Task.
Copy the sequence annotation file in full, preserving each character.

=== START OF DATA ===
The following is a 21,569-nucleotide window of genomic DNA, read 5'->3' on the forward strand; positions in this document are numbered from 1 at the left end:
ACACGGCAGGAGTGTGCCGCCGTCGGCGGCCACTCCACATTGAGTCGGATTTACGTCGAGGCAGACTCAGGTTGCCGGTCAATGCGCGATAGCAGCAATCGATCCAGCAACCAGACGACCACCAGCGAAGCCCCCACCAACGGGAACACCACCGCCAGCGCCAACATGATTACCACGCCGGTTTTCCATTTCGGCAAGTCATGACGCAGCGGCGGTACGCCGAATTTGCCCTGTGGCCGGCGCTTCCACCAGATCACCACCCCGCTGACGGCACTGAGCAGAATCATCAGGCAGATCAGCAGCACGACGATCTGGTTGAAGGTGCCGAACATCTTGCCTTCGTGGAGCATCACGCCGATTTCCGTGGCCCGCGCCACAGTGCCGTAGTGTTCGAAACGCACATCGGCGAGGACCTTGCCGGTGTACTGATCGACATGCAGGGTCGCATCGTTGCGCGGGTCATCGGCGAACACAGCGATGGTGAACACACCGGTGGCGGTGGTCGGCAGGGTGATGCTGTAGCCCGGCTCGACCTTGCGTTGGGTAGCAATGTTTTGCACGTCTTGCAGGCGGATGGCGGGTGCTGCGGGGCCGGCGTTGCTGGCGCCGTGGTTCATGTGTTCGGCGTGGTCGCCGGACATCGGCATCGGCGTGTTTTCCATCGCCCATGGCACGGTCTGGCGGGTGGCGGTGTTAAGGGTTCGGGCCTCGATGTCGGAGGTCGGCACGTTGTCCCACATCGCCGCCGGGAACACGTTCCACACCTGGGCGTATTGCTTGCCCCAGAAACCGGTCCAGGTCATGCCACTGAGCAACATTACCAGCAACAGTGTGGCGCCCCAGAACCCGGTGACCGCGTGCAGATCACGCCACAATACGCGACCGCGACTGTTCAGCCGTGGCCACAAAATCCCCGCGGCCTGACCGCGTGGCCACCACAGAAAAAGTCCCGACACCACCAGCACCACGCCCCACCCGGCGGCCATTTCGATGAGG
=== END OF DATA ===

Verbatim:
The following is a 21,569-nucleotide window of genomic DNA, read 5'->3' on the forward strand; positions in this document are numbered from 1 at the left end:
ACACGGCAGGAGTGTGCCGCCGTCGGCGGCCACTCCACATTGAGTCGGATTTACGTCGAGGCAGACTCAGGTTGCCGGTCAATGCGCGATAGCAGCAATCGATCCAGCAACCAGACGACCACCAGCGAAGCCCCCACCAACGGGAACACCACCGCCAGCGCCAACATGATTACCACGCCGGTTTTCCATTTCGGCAAGTCATGACGCAGCGGCGGTACGCCGAATTTGCCCTGTGGCCGGCGCTTCCACCAGATCACCACCCCGCTGACGGCACTGAGCAGAATCATCAGGCAGATCAGCAGCACGACGATCTGGTTGAAGGTGCCGAACATCTTGCCTTCGTGGAGCATCACGCCGATTTCCGTGGCCCGCGCCACAGTGCCGTAGTGTTCGAAACGCACATCGGCGAGGACCTTGCCGGTGTACTGATCGACATGCAGGGTCGCATCGTTGCGCGGGTCATCGGCGAACACAGCGATGGTGAACACACCGGTGGCGGTGGTCGGCAGGGTGATGCTGTAGCCCGGCTCGACCTTGCGTTGGGTAGCAATGTTTTGCACGTCTTGCAGGCGGATGGCGGGTGCTGCGGGGCCGGCGTTGCTGGCGCCGTGGTTCATGTGTTCGGCGTGGTCGCCGGACATCGGCATCGGCGTGTTTTCCATCGCCCATGGCACGGTCTGGCGGGTGGCGGTGTTAAGGGTTCGGGCCTCGATGTCGGAGGTCGGCACGTTGTCCCACATCGCCGCCGGGAACACGTTCCACACCTGGGCGTATTGCTTGCCCCAGAAACCGGTCCAGGTCATGCCACTGAGCAACATTACCAGCAACAGTGTGGCGCCCCAGAACCCGGTGACCGCGTGCAGATCACGCCACAATACGCGACCGCGACTGTTCAGCCGTGGCCACAAAATCCCCGCGGCCTGACCGCGTGGCCACCACAGAAAAAGTCCCGACACCACCAGCACCACGCCCCACCCGGCGGCCATTTCGATGAGG